America's Most Animated Family

by Tom Shales
Washington Post Staff Writer

The Washington Post, Thursday, September 24, 1992, pp. C1, C9. TV Previews

From: (J.D. Baldwin)
Subject: Review of Kamp Krusty and Streetcar Named Marge
Date: 29 Sep 92 15:36:55 GMT
The following is a review I lifted from a recent Washington Post. It contains a few entertaining details about what we can expect this week. Sorry it took me so long to get around to this.

"A Streetcar Named Marge" sounds like it's headed for the pantheon of the greats, along with I&S&M and Flaming Moe's. I expect to laugh particularly hard at Maggie's day care arrangements.

A few editorial comments by me are in brackets. Enjoy.

Amazing, isn't it? Those darn Simpsons don't look one minute older than they did a year ago. That's one of the great things about "The Simpsons." The cast never ages. [Clearly he has forgotten the TU shorts. --jd]

The show also has escaped the kind of budget-cutting and belt-tightening that has made so many of the new season's series and TV movies look cheap and chintzy. On "The Simpsons," they don't have to stint on special effects or extras or car crashes. They just draw them.

Tune in early enough for tonight's season premiere, at 8 on Channel 5, and you'll see some big, big stars make cameo appearances during the opening credits. [??? --jd] The show gets off to a good start and about 30 minutes later comes to a good stop.

It's the best series on Fox and still one of the best family sitcoms on television.

To judge from the first two episodes of the new season, the folks behind this brilliant cartoon haven't run out of ideas or inspirations. In the season premiere, written by David M. Stern, Bart Simpson and sister Lisa overthrow the tyrannical rulers of a summer camp so bleak even Franz Kafka would find it depressing.

The second episode (Oct. 1), written by Jeff Martin, is even better and more resonant. Marge Simpson lands the role of Blanche DuBois in a musical version of "A Streetcar Named Desire" staged by a local theater group. Guest voice Jon Lovitz plays flamboyant director Llewellyn Sinclair, who brags he's directed three plays and has had three heart attacks, a sure sign of genius.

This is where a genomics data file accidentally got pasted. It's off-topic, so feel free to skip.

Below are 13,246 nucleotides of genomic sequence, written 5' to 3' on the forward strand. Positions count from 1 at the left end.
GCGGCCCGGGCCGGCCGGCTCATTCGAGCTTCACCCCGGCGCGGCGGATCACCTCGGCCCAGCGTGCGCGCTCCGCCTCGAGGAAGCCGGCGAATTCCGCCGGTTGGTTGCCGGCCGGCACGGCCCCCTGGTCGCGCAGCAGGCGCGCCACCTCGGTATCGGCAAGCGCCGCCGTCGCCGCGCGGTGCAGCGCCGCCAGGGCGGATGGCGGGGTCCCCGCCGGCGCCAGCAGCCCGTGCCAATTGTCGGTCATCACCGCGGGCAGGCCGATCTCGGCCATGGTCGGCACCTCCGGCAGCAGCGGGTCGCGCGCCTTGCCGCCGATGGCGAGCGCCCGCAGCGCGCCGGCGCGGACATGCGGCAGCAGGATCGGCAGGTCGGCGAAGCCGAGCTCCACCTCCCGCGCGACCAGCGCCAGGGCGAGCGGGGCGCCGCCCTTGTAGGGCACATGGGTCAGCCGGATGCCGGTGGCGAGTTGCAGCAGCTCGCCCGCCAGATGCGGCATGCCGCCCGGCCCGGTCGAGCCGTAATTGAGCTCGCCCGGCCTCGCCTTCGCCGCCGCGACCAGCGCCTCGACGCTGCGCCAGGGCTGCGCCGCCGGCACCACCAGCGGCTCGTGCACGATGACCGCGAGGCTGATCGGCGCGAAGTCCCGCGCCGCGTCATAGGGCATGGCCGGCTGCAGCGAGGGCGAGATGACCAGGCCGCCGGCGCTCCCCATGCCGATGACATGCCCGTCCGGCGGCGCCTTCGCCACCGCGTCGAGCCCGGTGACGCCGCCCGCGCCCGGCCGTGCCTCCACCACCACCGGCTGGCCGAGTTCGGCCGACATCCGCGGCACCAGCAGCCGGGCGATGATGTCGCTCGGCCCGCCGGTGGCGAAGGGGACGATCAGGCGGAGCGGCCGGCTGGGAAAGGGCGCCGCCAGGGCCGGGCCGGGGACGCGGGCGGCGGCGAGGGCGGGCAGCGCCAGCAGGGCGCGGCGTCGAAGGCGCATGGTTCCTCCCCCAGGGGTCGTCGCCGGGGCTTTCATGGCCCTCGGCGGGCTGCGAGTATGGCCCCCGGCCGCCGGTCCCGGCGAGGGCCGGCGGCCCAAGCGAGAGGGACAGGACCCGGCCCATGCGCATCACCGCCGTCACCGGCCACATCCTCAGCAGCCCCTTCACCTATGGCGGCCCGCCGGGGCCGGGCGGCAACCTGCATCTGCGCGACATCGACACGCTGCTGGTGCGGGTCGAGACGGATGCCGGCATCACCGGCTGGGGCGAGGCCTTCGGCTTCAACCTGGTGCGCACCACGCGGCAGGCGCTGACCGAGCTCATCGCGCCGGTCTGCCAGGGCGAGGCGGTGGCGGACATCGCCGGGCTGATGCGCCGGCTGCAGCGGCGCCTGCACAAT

"I just don't see what's so bad about Stanley," Marge tells Sinclair as she tries to get into the role. Years of marriage to the loutish Homer have somewhat warped her view. Good neighbor Ned Flanders, playing Stanley, gets to sing, "Stella, Stella, can't you hear me yella?" And the entire cast joins in on the finale, a rousing hand-clapper called "You Can Always Depend on the Kindness of Strangers."

No, Tennessee Williams will not be spinning in his grave. He will be laughing along with everyone else.

What's especially admirable about "The Simpsons" is the way satiric asides are tucked into every corner. In the season premiere, Krusty the Klown, Bart's favorite idiotic TV personality, beckons children to his Kamp Krusty with a TV commercial promising fat kids that they'll get to take part in "an exclusive program of diet and ridicule."

Krusty figures in the second episode as well. Baby Maggie pulls the string of a talking Krusty doll and hears it say, "If I break, buy a new one!" She's been salted away in the Ayn Rand School for Tots [!!--jd], and its Nietzschean matron has done the unthinkable: taken away Maggie's precious pacifier.

Maggie liberates the pacifier and those of her fellow babies while the theme music to "The Great Escape" plays on the soundtrack. A short time later, Alfred Hitchcock makes a cameo appearance, following a reference to "The Birds." Homer, at the play, does what Joseph Cotten did at the opera in "Citizen Kane."

The only complaint that might be leveled at the first two shows of the new season is that there's no sign of Montgomery Burns, the hilariously evil overlord of the nuclear power plant where Homer works. We can only hope he'll return soon.

With "The Cosby Show" gone, there's no longer much problem deciding what to watch at 8 p.m. Thursdays [I never had a problem, myself--jd]. In fact, when it comes to fiendishly funny and fast-moving domestic sitcoms, "The Simpsons" has little competition on any night of the week. As they begin their fourth season, Matt Groening's lovable, durable characters still seem capable of delights and surprises. They're a family to be valued, any way you look at them.

[Any typos are mine, not the Post's. --jd]

Search The Simpsons Archive:    Search Help

[ FAQs, Guides & Lists | Capsules | Upcoming | Miscellaneous | News | Contacts & Links | Home ]

Last updated on May 7, 1998 by Jouni Paakkinen (